It'll be all eyes skyward next week with a rare meteor shower expected across our night skies. Meteor showers are not uncommon, but Tuesday night's event promises to be unique.
New Zealand was the best place in the world to see this celestial show, Otago University geologist, Professor James Scott told Afternoons.
On 12 December between 8pm and 12:30am "New Zealand is in the prime place to see the first meteor shower associated with comet 46P.
“This particular comet passed pretty close to Jupiter in 1972, so some time ago, and that knocked a load of debris off it. And this is the first time this debris intercepts Earth's orbit, and it's going to be this December, and it's going to be visible for that four to five hour period.”
It’s a special event, he says.
“Every year Earth’s orbit intercepts meteor showers. So certainly, we get plenty of meteor showers that are visible and anyone who's looked up in the night sky and seen a few shooting stars is probably seeing the remnants of a comet or an asteroid that the Earth’s orbit is intersecting.
“But finding new ones is pretty uncommon. Many of them have been documented for 1000s of years, certainly Halley's comet, which is the first comet to be detected was recorded in Babylonian records.”
This is the first shower associated with near Earth object, Wirtanen, he says and luckily it's going to occur during the evening in New Zealand.
Coinciding with Wirtanen’s meteor shower is another called the gemenids, he says.
“The geminids are active at the same time, but the trajectories of the meteor showers come from different orientations.
“And so, the geminids are going to be going in one direction. And at the same time, the debris from the comet Wirtanen is going to be going in another direction. “
As long as there’s clear skies above us, there’s a good chance of seeing shooting starts, he says.
“Even if it's not those associated with Wirtanen, it’ll be the geminids, which are pretty spectacular, they can be hundreds per night.”
And they’re distinct from satellites, he says.
“You should see something flash across the sky, these things are traveling at kilometres per second, when they're high in the atmosphere, they're often between about 10kms per second and about 80kms per second, which are the fast end - so they're quite distinct from satellites.”
Shooting stars are, often, tiny pieces of debris entering the atmosphere, he says.
“Shooting stars for the most part are really small bits of debris, perhaps pea-sized even. And as they enter the Earth's atmosphere, they compress the air in front of them, which is a gas and it gas heats up and that melts the rock that's coming in, and that vaporizes components, and that gives rise to the flaming tail.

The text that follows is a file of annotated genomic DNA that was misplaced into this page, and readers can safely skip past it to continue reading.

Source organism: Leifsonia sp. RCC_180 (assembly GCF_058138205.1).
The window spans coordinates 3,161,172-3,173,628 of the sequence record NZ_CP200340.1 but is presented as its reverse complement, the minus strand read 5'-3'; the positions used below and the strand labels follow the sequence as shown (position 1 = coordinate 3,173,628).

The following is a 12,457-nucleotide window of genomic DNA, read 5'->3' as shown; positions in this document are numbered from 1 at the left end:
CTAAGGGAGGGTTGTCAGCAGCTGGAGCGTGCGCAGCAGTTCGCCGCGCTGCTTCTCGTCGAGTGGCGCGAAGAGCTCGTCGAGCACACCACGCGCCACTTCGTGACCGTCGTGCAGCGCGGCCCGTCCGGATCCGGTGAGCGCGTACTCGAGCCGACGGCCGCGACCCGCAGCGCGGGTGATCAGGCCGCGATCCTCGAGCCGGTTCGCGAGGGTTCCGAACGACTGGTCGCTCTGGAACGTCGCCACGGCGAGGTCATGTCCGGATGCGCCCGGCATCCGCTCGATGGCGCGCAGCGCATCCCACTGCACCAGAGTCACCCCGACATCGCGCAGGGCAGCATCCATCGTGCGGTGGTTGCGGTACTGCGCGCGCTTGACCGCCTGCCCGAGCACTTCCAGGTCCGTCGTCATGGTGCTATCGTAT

“But of course, because they're only small bits of rock, they often completely melt up.”
Fireballs, he says, are larger and come in lower.
“About 20 kilometres above Earth, which seems quite high, but it's actually really, really quite shallow. And this is big debris, it can be kilograms of material.”
They are slow enough that the air around them isn't hot enough to melt and then they fall through a process called dark flight, he says
“They're still there, but they're just now falling towards the surface of the earth after that fireball stage.”
There are about 100 cameras throughout the country pointed at the sky as part of Fireballs Aotearoa, a citizen-initiated New Zealand meteor camera network.
"Each night they record the meteors that cross the sky and often there's tens to hundreds of them in an evening.
"And they can precisely triangulate the different meteors and so we'll be able to record the duration, the length when they occurred, the volumes of them and it's down to this citizens science network."
"Predicting meteor showers is not an exact science," Scott noted. "The thing is as long as it's clear skies above us and you lie on your back and look at the sky, I'm sure you'll see shooting stars."
Fireballs Aotearoa hopes to track meteorites when they land here, Scott said.
Scientists also hope to learn from meteor showers like this.
Comet Wirtanen will not get close to Earth but other meteorites have in the past, such as the one believed to have caused the extinction of the dinosaurs.
"Documenting the showers and trajectories of these rocks is an important scientific endeavour, really, because it feeds into more information about what might happen or whether a particular comet is of concern."
To view Tuesday's show it is best to get away from bright city lights if possible.
"The darker the sky, the better the view."